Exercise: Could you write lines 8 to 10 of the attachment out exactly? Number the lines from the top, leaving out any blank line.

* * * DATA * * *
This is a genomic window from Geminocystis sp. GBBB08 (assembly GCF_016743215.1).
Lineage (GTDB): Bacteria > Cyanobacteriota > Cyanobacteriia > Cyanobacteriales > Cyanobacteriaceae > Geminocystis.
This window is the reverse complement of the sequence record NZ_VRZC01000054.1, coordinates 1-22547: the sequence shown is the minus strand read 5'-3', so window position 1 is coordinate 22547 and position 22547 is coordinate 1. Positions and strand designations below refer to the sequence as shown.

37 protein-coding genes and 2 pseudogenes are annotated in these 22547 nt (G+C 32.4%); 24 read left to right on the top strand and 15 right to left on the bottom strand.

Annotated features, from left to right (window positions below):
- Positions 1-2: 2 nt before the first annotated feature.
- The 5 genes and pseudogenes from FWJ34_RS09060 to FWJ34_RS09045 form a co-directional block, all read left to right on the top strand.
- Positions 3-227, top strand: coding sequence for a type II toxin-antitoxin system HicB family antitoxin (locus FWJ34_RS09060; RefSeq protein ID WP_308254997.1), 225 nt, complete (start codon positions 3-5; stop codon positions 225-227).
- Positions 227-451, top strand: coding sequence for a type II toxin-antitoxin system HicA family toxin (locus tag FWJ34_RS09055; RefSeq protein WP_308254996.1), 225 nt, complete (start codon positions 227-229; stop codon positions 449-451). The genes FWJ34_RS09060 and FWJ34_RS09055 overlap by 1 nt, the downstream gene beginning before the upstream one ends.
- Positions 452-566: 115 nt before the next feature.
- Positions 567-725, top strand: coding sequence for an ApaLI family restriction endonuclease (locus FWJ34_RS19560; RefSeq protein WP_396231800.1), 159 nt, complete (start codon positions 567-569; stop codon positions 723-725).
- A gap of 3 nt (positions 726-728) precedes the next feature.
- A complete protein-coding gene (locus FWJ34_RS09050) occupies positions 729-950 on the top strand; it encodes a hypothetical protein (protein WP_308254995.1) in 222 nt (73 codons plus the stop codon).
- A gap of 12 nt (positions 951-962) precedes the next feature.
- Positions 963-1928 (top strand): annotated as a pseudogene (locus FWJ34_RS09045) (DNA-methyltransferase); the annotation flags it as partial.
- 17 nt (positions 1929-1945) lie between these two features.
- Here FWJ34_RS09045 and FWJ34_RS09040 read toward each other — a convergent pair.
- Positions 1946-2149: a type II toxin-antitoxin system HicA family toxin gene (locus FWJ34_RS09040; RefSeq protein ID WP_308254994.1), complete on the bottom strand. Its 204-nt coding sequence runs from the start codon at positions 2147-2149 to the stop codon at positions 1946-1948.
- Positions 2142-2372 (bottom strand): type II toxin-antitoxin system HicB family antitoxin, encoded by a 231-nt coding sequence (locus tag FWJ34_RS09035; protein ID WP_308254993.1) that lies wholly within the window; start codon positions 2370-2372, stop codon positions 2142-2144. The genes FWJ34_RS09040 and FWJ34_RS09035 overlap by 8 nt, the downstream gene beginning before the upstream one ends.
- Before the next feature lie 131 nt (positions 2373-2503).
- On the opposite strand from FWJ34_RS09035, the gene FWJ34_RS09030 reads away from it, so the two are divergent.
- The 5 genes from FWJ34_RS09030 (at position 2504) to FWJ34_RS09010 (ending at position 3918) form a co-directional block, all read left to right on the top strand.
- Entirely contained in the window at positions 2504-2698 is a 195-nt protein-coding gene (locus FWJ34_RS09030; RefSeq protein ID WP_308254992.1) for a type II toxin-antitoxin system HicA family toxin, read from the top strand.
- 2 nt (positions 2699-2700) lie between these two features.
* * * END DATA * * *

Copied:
- Positions 3-227, top strand: coding sequence for a type II toxin-antitoxin system HicB family antitoxin (locus FWJ34_RS09060; RefSeq protein ID WP_308254997.1), 225 nt, complete (start codon positions 3-5; stop codon positions 225-227).
- Positions 227-451, top strand: coding sequence for a type II toxin-antitoxin system HicA family toxin (locus tag FWJ34_RS09055; RefSeq protein WP_308254996.1), 225 nt, complete (start codon positions 227-229; stop codon positions 449-451). The genes FWJ34_RS09060 and FWJ34_RS09055 overlap by 1 nt, the downstream gene beginning before the upstream one ends.
- Positions 452-566: 115 nt before the next feature.